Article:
As a child who grew up in South Africa, I have had many childhood diseases– chicken pox, mumps, german measles, etc.–but there is a serious illness I got was when I was not even living in a third world country: hyperthyroidism.  Although I work in the medical field, I missed diagnosing myself with this one.

Three months after giving birth to my oldest child I got diagnosed with a goiter, which is caused when the thyroid is growing abnormally. In my case, it was hyperthyroidism, causing the thyroid to overproduce hormones.

We’ve all seen those crazy anatomy book pictures of people with bulging eyes and throats, emaciated and half-dead looking. I can’t say I looked that awful… but I looked really bad.

When someone has hyperthyroidism all the body’s functions go on full speed. Your thoughts go crazy and fast, your heart starts beating like nuts, and you metabolize food faster than you can eat it.

After having my first baby, I thought it was normal to be tired all the time… and the weight loss? Well, breastfeeding moms burn 500 calories per hour nursing. I could be on the phone, feeding my babe, burning the weight faster than I would be if I were running. Add hyperthyroidism to the mix, and it is like weight loss on speed. Although I only gained 16 lbs with my pregnancy, I was at my pre-pregnancy weight a week after I gave birth. The weight kept rolling off.  No matter how much I ate, I could not keep up with it. Having no frame of reference for what a normal postpartum mother should be like, I just kept going. The exhaustion? My baby was up all night. Totally normal!

It all came to a head one morning when I woke up with terrible heart palpitations. I heard my baby crying, but I could not get out of bed to get him. I crawled to the couch and took my pulse. It was 210 beats per minute (bpm)! I took it again and again thinking I had messed up. My chest started hurting from my speeding heart and I called 911. I thought I was having a heart attack. 911 came and things got even more crazy. Since I could not get to the door, a fire truck was called, so the firemen could smash the door in. Luckily, my husband came home from work right before they knocked it down.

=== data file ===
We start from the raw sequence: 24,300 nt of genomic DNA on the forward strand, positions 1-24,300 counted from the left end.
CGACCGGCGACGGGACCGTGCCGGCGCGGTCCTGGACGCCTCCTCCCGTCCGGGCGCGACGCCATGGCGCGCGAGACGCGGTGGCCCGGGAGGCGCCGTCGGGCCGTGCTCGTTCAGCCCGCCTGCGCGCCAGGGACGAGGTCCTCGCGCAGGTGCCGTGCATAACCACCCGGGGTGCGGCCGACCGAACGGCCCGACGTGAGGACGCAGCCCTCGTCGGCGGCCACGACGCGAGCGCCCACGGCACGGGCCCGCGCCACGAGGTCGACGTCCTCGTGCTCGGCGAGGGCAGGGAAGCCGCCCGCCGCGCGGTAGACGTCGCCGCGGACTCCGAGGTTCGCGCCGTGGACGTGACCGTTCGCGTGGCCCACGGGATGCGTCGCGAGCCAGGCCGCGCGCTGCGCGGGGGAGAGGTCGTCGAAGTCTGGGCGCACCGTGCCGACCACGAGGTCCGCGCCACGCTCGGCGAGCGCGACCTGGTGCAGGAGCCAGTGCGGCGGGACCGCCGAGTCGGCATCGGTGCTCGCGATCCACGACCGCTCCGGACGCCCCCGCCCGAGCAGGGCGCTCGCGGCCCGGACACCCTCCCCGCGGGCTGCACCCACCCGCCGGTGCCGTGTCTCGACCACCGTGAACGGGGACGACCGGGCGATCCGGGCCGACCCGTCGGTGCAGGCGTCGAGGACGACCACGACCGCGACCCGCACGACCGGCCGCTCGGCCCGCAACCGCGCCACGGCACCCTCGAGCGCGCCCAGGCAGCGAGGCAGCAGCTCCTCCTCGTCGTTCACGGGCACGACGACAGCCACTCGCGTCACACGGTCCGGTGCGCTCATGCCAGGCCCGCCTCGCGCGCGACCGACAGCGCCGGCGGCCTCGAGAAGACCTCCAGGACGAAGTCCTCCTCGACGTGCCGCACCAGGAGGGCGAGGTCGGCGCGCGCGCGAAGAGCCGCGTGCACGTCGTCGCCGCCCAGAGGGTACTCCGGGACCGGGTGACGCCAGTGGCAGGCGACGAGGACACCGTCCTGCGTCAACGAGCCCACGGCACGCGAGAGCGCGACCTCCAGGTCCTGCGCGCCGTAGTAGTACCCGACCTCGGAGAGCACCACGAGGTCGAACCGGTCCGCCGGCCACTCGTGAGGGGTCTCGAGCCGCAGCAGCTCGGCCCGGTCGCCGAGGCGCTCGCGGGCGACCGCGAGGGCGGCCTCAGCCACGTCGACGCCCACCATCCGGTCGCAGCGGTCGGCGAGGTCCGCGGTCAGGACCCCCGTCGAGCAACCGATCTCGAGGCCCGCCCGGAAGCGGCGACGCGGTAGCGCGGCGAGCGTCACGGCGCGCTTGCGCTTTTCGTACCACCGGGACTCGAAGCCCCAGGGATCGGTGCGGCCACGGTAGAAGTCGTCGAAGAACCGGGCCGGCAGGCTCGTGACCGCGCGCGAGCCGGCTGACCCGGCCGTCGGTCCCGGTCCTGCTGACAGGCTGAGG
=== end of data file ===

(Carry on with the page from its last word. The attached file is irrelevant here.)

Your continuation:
As I was not dressed for the occasion–shorts and a tank top (due to hyperthyroidism’s heat intolerance)–I made the paramedics cover me completely with a sheet on the way out. They whisked me to the ER, where I promptly got diagnosed with a panic attack, and when my heart rate dropped to 120 bpm, they sent me home. That was my base heartbeat. If I stood up, it would sky rocket. After a few days, I decided I needed to see a cardiologist. I went to Dr. Fisher, an amazing doctor who helped saved me.

The technician at the doctor’s office was taking my blood pressure, when she stopped, gaped and ran to get the doctor. Dr Fisher gave it a try and said, “Your blood pressure is 40/0. Perhaps that’s why you are passing out all the time.”

She said she wanted to run some blood work, and a few days later, she called me back to let me know that I was blessed with an easy fix… I only have a goiter. My thyroid hormones were all significantly elevated. I took some thyroid killing medicines that knocked my thyroid levels back to normal and within a few months, my thyroid was as good as new.

Apparently, pregnancy-induced hyperthyroidism is not rare. Look out for yourself or your girlfriends, and call a doctor if you experience any of the following:

·         nervousness

·         palpitations

·         hyperactivity

·         increased sweating

·         heat hypersensitivity

·         fatigue

·         increased appetite

·         hair loss

·         weight loss

As with any medical condition, keeping vigilant is the best prevention!

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Devorah Baron is an entrepreneur and has run a prenatal 3D ultrasound business for 13 years. She is a financial counselor for Mesila of Baltimore. In the past she has been a JWE (Jewish Women Entrepreneur) leader in Baltimore and is currently a volunteer business adviser, as well as a business strategy coach.